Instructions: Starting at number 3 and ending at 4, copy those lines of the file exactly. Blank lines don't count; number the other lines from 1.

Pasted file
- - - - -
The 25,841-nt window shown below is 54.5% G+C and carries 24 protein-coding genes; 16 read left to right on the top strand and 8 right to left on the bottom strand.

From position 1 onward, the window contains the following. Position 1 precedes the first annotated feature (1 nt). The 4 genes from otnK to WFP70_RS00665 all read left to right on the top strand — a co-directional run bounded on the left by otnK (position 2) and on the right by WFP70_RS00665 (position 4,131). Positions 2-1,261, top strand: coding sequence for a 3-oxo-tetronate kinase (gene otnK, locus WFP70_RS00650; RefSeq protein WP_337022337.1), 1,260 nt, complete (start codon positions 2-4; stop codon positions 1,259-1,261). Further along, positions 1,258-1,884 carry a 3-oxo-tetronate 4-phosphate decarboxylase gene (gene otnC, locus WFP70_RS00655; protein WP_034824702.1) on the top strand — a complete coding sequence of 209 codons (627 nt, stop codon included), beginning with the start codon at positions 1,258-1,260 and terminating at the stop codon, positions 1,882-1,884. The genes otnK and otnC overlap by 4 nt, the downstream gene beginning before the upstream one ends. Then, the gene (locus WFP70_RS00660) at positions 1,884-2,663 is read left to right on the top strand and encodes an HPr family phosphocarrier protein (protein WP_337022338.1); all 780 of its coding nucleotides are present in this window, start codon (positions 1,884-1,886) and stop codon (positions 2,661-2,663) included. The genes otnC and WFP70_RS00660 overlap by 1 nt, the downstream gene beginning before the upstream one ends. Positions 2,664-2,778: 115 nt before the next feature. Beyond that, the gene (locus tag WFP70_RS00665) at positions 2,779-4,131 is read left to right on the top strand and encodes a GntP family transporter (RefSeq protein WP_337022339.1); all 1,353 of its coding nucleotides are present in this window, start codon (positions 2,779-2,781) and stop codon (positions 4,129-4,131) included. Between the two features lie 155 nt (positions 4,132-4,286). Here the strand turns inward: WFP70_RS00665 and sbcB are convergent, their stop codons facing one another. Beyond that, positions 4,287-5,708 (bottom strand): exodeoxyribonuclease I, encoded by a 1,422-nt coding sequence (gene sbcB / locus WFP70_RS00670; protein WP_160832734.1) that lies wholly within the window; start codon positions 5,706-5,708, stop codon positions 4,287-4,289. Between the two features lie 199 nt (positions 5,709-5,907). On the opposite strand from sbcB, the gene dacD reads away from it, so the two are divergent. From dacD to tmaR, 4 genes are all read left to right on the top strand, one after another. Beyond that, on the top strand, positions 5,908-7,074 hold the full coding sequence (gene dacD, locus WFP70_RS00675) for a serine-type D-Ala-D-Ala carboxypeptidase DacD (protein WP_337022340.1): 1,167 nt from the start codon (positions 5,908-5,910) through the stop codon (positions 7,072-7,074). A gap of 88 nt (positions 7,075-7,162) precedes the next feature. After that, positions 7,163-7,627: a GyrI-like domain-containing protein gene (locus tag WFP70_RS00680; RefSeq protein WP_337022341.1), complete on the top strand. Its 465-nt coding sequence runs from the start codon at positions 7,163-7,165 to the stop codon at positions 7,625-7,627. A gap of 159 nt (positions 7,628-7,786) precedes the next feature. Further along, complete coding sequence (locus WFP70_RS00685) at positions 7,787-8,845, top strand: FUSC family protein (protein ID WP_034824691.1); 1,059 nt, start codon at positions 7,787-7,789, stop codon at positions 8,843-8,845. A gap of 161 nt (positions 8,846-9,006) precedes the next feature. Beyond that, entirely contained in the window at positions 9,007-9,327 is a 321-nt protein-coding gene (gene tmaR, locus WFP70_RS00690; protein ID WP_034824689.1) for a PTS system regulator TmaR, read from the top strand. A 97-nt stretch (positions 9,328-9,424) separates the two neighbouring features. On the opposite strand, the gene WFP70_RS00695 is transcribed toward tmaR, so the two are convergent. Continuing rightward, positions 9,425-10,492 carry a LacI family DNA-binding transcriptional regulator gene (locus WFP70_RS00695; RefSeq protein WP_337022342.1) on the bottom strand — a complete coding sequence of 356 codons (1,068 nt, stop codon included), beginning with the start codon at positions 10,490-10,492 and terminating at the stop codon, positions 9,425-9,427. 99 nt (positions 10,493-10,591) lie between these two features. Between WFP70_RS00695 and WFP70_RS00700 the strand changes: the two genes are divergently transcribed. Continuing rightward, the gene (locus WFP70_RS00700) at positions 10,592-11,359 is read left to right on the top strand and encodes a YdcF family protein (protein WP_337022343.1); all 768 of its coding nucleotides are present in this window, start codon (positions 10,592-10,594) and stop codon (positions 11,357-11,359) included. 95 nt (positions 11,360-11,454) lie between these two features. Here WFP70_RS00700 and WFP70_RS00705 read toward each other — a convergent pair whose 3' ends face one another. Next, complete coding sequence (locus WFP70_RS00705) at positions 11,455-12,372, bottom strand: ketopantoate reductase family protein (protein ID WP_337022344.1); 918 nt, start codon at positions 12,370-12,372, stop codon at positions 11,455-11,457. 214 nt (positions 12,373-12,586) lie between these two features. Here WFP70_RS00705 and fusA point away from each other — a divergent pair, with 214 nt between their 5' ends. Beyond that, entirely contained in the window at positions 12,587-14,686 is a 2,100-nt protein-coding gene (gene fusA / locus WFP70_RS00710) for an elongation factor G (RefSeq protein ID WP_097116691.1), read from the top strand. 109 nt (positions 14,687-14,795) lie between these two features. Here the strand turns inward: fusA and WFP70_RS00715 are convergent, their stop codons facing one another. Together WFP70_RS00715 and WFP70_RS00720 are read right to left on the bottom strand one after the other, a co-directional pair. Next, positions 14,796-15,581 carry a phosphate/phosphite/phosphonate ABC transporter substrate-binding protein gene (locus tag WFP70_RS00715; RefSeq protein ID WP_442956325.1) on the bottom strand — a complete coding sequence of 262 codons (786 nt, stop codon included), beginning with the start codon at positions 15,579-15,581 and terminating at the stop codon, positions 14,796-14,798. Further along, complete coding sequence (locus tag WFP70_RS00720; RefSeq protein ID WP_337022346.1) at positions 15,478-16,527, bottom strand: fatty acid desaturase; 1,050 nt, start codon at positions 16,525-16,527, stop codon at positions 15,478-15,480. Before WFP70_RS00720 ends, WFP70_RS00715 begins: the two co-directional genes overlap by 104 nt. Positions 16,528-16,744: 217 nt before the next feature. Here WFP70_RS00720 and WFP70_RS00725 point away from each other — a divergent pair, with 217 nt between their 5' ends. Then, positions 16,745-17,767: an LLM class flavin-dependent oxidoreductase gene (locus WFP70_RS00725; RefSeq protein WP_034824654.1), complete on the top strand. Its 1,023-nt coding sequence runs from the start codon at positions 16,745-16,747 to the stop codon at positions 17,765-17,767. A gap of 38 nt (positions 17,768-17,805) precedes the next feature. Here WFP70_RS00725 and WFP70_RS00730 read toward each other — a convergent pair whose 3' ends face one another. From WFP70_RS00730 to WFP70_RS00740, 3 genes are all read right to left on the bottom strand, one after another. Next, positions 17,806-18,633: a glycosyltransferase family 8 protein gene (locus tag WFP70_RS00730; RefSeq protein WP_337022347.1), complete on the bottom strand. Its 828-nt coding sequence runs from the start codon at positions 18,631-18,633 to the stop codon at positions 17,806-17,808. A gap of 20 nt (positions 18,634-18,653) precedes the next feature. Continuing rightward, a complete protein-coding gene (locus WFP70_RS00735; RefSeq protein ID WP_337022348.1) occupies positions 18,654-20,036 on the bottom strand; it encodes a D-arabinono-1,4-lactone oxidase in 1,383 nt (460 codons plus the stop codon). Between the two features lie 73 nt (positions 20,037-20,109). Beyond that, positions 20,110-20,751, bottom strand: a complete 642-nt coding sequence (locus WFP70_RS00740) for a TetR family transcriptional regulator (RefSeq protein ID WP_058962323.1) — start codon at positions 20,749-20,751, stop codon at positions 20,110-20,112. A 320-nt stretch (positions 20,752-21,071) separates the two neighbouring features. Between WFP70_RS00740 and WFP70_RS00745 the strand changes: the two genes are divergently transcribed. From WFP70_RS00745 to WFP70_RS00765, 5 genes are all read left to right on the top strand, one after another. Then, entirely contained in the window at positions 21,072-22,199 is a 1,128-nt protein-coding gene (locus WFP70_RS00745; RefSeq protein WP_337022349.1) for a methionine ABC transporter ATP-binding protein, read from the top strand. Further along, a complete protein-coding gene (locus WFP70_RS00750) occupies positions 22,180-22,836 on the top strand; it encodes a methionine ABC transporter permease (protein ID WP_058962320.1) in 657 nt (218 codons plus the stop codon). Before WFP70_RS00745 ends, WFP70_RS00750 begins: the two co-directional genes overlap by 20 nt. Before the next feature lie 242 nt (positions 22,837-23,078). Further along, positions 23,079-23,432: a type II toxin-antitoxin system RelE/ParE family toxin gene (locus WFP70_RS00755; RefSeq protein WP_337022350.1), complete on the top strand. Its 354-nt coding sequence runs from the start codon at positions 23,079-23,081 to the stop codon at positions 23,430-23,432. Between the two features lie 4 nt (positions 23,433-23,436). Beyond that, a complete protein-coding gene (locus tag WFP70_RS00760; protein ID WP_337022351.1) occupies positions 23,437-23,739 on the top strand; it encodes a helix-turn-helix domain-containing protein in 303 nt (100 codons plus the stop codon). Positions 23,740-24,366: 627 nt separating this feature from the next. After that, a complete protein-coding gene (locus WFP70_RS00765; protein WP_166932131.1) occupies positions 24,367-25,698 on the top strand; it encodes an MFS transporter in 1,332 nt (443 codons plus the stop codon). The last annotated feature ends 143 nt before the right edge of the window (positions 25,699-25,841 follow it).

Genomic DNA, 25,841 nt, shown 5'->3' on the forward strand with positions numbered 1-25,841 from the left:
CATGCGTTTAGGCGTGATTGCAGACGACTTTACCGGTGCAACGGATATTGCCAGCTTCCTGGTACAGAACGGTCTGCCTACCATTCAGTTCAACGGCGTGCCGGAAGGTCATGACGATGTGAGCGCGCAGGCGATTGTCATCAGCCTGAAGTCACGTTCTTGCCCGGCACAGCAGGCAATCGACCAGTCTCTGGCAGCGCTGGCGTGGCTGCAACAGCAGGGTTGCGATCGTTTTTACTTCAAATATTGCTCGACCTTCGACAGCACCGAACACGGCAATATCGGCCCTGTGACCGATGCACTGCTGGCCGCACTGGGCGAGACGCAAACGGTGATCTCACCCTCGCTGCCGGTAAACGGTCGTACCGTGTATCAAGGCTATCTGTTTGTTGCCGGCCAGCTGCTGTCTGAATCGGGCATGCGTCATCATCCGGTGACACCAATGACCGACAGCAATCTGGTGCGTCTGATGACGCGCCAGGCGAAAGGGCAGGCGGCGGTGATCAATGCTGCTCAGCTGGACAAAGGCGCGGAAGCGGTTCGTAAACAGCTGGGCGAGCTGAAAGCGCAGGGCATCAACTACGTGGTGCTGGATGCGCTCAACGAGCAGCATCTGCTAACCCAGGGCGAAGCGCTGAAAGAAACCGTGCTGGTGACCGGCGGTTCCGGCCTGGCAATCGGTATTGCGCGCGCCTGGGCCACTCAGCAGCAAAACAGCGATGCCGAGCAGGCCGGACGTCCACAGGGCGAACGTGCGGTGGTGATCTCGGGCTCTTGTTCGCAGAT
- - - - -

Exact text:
Genomic DNA, 25,841 nt, shown 5'->3' on the forward strand with positions numbered 1-25,841 from the left:
CATGCGTTTAGGCGTGATTGCAGACGACTTTACCGGTGCAACGGATATTGCCAGCTTCCTGGTACAGAACGGTCTGCCTACCATTCAGTTCAACGGCGTGCCGGAAGGTCATGACGATGTGAGCGCGCAGGCGATTGTCATCAGCCTGAAGTCACGTTCTTGCCCGGCACAGCAGGCAATCGACCAGTCTCTGGCAGCGCTGGCGTGGCTGCAACAGCAGGGTTGCGATCGTTTTTACTTCAAATATTGCTCGACCTTCGACAGCACCGAACACGGCAATATCGGCCCTGTGACCGATGCACTGCTGGCCGCACTGGGCGAGACGCAAACGGTGATCTCACCCTCGCTGCCGGTAAACGGTCGTACCGTGTATCAAGGCTATCTGTTTGTTGCCGGCCAGCTGCTGTCTGAATCGGGCATGCGTCATCATCCGGTGACACCAATGACCGACAGCAATCTGGTGCGTCTGATGACGCGCCAGGCGAAAGGGCAGGCGGCGGTGATCAATGCTGCTCAGCTGGACAAAGGCGCGGAAGCGGTTCGTAAACAGCTGGGCGAGCTGAAAGCGCAGGGCATCAACTACGTGGTGCTGGATGCGCTCAACGAGCAGCATCTGCTAACCCAGGGCGAAGCGCTGAAAGAAACCGTGCTGGTGACCGGCGGTTCCGGCCTGGCAATCGGTATTGCGCGCGCCTGGGCCACTCAGCAGCAAAACAGCGATGCCGAGCAGGCCGGACGTCCACAGGGCGAACGTGCGGTGGTGATCTCGGGCTCTTGTTCGCAGAT